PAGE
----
Early career biomedical grantsmanship self-efficacy

validation of an abbreviated self-assessment tool

Eileen M. Harwood, Amy R. Jones, Darin Erickson, Dedra Buchwald, Japera Johnson-Hemming, Harlan Jones, Spero Manson, Richard McGee, Ann Smith, Clifford J. Steer, Jamboor K. Vishwanatha, Anne M. Weber-Main, Kolawole S. Okuyemi

Research output: Contribution to journalArticleResearchpeer-review

Abstract

A hallmark of success for early career biomedical researchers is the acquisition of research funding. There are marked disparities among principal investigators who submit grants and the likelihood of receiving national funding. The National Research Mentoring Network was funded by the National Institutes of Health to diversify the biomedical research workforce and included grantsmanship training for early career researchers. Self-efficacy in developing research grant applications is significantly improved over time with training and experience. We created a 19-item self-efficacy assessment inventory. Our aims were to confirm the internal consistency of a three-factor solution for grantsmanship confidence and to test the likelihood that self-efficacy influences grant proposal submission timing. We gathered data from 190 diverse biomedical trainees who completed NRMN grantsmanship training between August 2015 and June 2017. Findings revealed high internal consistency for items in each of three factors. There was a statistically significant association between self-efficacy mean scores and grant submission timing predicting that, for every one-point increase in the mean score, the odds of submitting a grant 6 months post-training increased by 69%. An abbreviated inventory of grantsmanship skills self-efficacy is a promising tool for monitoring changes over time in early career researchers and for promoting tailored grantsmanship interventions.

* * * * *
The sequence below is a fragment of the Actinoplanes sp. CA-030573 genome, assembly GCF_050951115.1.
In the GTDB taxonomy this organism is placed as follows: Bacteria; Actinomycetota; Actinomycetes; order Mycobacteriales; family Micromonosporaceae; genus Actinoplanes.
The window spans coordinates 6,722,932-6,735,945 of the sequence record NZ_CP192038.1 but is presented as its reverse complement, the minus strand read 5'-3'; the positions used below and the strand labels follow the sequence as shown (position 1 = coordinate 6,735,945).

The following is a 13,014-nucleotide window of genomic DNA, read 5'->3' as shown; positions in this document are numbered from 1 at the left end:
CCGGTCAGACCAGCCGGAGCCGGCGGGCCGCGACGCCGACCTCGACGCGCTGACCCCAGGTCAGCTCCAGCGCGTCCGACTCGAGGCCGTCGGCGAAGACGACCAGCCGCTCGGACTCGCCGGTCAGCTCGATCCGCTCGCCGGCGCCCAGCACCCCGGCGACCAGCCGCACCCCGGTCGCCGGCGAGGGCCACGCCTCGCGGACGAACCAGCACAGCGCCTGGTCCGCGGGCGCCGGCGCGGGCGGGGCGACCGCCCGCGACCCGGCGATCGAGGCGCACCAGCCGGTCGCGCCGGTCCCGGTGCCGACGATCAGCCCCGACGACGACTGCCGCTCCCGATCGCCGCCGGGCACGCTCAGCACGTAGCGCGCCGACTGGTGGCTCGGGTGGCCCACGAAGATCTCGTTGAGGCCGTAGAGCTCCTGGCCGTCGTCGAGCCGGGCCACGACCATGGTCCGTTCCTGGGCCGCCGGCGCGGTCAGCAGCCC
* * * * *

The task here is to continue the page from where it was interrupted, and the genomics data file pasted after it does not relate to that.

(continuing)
Original languageEnglish
Pages (from-to)17-26
Number of pages10
JournalAnnals of the New York Academy of Sciences
Volume1445
Issue number1
DOIs
StatePublished - 1 Jun 2019

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Self Efficacy
Organized Financing
Research Personnel
Research
Equipment and Supplies
National Institutes of Health (U.S.)
Health
Biomedical Research
Self-Assessment
Self-assessment
Assessment Tools
Self-efficacy
Monitoring

Keywords

  • research grantsmanship
  • research workforce diversity
  • self-efficacy assessments
  • the U.S. National Research Mentoring Network

Cite this

Harwood, E. M., Jones, A. R., Erickson, D., Buchwald, D., Johnson-Hemming, J., Jones, H., ... Okuyemi, K. S. (2019). Early career biomedical grantsmanship self-efficacy: validation of an abbreviated self-assessment tool. Annals of the New York Academy of Sciences, 1445(1), 17-26. https://doi.org/10.1111/nyas.13995
Harwood, Eileen M. ; Jones, Amy R. ; Erickson, Darin ; Buchwald, Dedra ; Johnson-Hemming, Japera ; Jones, Harlan ; Manson, Spero ; McGee, Richard ; Smith, Ann ; Steer, Clifford J. ; Vishwanatha, Jamboor K. ; Weber-Main, Anne M. ; Okuyemi, Kolawole S. / Early career biomedical grantsmanship self-efficacy : validation of an abbreviated self-assessment tool. In: Annals of the New York Academy of Sciences. 2019 ; Vol. 1445, No. 1. pp. 17-26.
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abstract = "A hallmark of success for early career biomedical researchers is the acquisition of research funding. There are marked disparities among principal investigators who submit grants and the likelihood of receiving national funding. The National Research Mentoring Network was funded by the National Institutes of Health to diversify the biomedical research workforce and included grantsmanship training for early career researchers. Self-efficacy in developing research grant applications is significantly improved over time with training and experience. We created a 19-item self-efficacy assessment inventory. Our aims were to confirm the internal consistency of a three-factor solution for grantsmanship confidence and to test the likelihood that self-efficacy influences grant proposal submission timing. We gathered data from 190 diverse biomedical trainees who completed NRMN grantsmanship training between August 2015 and June 2017. Findings revealed high internal consistency for items in each of three factors. There was a statistically significant association between self-efficacy mean scores and grant submission timing predicting that, for every one-point increase in the mean score, the odds of submitting a grant 6 months post-training increased by 69{\%}. An abbreviated inventory of grantsmanship skills self-efficacy is a promising tool for monitoring changes over time in early career researchers and for promoting tailored grantsmanship interventions.",